Endogenous insulin secretion exposes the liver to three times higher insulin concentrations than the rest of the body. Since subcutaneous insulin delivery eliminates this gradient and is associated with metabolic abnormalities, functionally restoring the physiologic gradient may provide therapeutic benefits. The effects of recombinant human insulin (HI) delivered intraportally (Po) or peripherally (Pe) were compared with an acylated insulin model compound (insulin-327) in dogs. During somatostatin and basal portal vein glucagon infusion, insulin was infused portally (PoHI; 1.8 pmol/kg/min; n=7) or peripherally (PeHI; 1.8 pmol/kg/min; n=8) and insulin-327 (Pe327;7.2 pmol/kg/min; n=5) was infused peripherally. Euglycemia was maintained by glucose infusion. While the effects on liver glucose metabolism were greatest in the PoHI and Pe327 groups, non-hepatic glucose uptake increased most in the PeHI group. Suppression of lipolysis was greater in PeHI than PoHI and was delayed in Pe327. Thus, small increments in portal vein insulin have major consequences on the liver, with little effect on non-hepatic glucose metabolism, whereas peripherally delivered insulin cannot act on the liver without also affecting non-hepatic tissues. Peripherally infused insulin-327 functionally restored the physiologic portal-arterial gradient and thereby produced hepato-preferential effects.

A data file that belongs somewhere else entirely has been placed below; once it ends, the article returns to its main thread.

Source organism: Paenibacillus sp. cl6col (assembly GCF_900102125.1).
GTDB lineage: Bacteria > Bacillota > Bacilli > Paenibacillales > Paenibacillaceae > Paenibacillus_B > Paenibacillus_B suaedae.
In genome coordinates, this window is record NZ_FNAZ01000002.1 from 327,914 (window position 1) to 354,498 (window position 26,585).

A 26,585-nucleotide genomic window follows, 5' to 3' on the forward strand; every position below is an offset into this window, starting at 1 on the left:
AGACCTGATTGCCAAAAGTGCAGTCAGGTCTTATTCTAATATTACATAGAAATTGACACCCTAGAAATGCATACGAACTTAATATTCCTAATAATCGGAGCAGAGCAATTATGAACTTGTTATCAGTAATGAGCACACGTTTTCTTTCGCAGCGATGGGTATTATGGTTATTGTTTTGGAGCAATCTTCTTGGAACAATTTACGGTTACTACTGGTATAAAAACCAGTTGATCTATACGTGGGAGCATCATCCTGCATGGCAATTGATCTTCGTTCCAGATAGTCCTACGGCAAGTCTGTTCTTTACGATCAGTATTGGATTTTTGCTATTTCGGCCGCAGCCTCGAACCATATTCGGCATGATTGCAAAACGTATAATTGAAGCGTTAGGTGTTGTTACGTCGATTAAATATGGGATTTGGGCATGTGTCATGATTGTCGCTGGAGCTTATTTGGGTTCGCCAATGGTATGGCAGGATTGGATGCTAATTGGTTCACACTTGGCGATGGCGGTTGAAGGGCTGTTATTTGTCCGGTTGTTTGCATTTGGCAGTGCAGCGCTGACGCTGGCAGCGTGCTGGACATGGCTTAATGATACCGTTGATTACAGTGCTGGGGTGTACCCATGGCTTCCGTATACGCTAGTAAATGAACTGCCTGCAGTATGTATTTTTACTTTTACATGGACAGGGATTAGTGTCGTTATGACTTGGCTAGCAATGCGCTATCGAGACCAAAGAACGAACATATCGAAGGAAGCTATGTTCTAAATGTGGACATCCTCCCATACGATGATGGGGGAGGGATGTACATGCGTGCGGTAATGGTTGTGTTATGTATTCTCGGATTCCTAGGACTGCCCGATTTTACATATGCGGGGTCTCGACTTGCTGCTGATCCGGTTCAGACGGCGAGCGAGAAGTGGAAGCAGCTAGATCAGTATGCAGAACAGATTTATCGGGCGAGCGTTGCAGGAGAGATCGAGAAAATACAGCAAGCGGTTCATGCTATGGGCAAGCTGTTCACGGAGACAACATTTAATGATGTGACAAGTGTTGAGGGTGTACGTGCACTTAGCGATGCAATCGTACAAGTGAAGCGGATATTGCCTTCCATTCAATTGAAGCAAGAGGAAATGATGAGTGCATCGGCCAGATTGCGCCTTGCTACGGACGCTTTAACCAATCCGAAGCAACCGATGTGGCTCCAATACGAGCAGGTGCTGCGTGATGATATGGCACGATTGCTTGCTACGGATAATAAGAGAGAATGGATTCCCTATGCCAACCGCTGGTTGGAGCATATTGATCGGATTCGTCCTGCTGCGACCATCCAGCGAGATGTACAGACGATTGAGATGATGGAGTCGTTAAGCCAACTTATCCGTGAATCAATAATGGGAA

- Received February 17, 2014.
- Accepted June 9, 2014.
- © 2014 by the American Diabetes Association.
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